GSCID Operations Manager, Charl Brooks with Ward Councillor Matthew Kempthorne on a subway site inspection

GSCID Operations Manager, Charl Brooks with Ward Councillor Matthew Kempthorne on a subway site inspection


Southern suburbs Ward Councillor Matthew Kempthorne is behind an initiative to clean up subways which had been abandoned by the local community due to their dismal state. “They were being used by vagrants as shelters at night, had become littered with rubbish and were generally in a poor state of repair,” says Kempthorne. 

During an inspection of the subway near Silwood Centre in Rondebosch, Kempthorne said: “This is an important site with several schools and retirement homes in the area. It is important that we encourage the community to use the subways for their intended purpose.”

According to Kempthorne, the initiative came about as a result of Rustenburg Girls High School contacting him with a concern over so many of their students jaywalking across the highway, rather than using the subways. “It was an accident waiting to happen,” he says.

School pupils were no longer using the subways and cycle lanes due to their undesirable state and pedestrians were risking their lives crossing the busy highway, rather than using the subway alternative.

“At one point,” says the Councillor, there were some 60 homeless people using the subways for shelter yet despite being offered options for relocation, many rejected this help. It is an ongoing challenge because despite the City’s good track record of rehabilitating the homeless, they often return after a few days due to the lure of good money from begging and odd jobs.” “It was important that we take action, says Kempthorne, “as the situation posed infrastructural problems with vagrants continuing to making fires in the subways, especially as the weather gets colder.”

The plan is to clean the subways on a regular basis, upgrade the lighting and security gates, which are now locked at night with tamper proof locks to secure them.  “We removed two truck loads of rubbish in our initial clean-up,” says Kempthorne.

Rondebosch SAPS now do regular motorbike patrols to monitor the subways and GSCID security officers also regularly patrol the area and lock the security gates at night. The highly visible mobile GSCID kiosk is a further deterrent to anti-social behaviour parked as it is opposite the Silwood Subway. Cllr Kempthorne expressed his appreciation for the co-operation from CharlBrooks and the GSCID for their additional patrolling and locking up and opening of all these subways in the vicinity. They are opened at 5.00am and locked at 7.00pm daily.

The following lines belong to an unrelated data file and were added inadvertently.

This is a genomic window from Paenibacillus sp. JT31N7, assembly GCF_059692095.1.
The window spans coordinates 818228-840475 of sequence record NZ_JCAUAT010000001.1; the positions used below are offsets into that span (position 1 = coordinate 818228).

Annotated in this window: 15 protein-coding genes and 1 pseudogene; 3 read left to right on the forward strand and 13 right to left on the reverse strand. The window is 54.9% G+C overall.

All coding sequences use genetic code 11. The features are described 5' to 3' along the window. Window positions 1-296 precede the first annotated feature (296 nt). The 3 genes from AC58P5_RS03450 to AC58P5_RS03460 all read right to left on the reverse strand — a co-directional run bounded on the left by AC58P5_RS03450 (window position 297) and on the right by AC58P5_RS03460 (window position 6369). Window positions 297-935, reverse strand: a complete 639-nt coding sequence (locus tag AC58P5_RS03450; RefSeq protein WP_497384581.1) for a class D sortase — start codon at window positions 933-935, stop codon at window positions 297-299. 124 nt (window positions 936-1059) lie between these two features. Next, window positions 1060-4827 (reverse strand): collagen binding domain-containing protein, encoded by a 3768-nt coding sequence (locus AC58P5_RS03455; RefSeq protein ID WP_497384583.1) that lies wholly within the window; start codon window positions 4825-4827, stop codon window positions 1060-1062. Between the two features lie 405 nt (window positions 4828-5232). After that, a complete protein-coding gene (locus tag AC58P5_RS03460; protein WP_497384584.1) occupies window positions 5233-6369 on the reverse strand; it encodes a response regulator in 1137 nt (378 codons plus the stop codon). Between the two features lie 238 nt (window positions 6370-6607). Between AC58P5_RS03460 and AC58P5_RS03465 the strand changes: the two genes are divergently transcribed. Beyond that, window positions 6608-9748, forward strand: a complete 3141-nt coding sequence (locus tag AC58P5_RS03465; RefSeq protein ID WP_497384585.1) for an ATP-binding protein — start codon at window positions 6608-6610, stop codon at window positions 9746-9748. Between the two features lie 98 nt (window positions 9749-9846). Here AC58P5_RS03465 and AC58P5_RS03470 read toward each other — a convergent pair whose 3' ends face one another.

Since implementing the plan, which has included regular visits from the City’s water truck to wash out unpleasant odours, locals are slowly returning to the subways. “Thankfully, the community is now starting to use them again and the more people using them, the safer they will be. We welcome feedback from the community if there are problems and they can call the homeless hotline on 0800872201 or contact the City’s call centre on 0860103089.

“Now that the word is out that we will continue to harass transgressors if they persist in their behaviour, the numbers of vagrants still hanging about have fortunately dropped to about 12,” says Kempthorne. 

At a strategic level, Kempthorne advises that the City has budgeted R140million for public and non-motorised transport (versus R105m on new roads), reflecting the City’s priority with regard to promoting non-private means of commuting.

“I am so proud of what we have achieved in these subways, which are now infinitely more useable than before and the success of this initiative once again demonstrates the beneficial partnership between SAPs, the GSCID, the City of Cape Town and the local community,” says Kempthorne.





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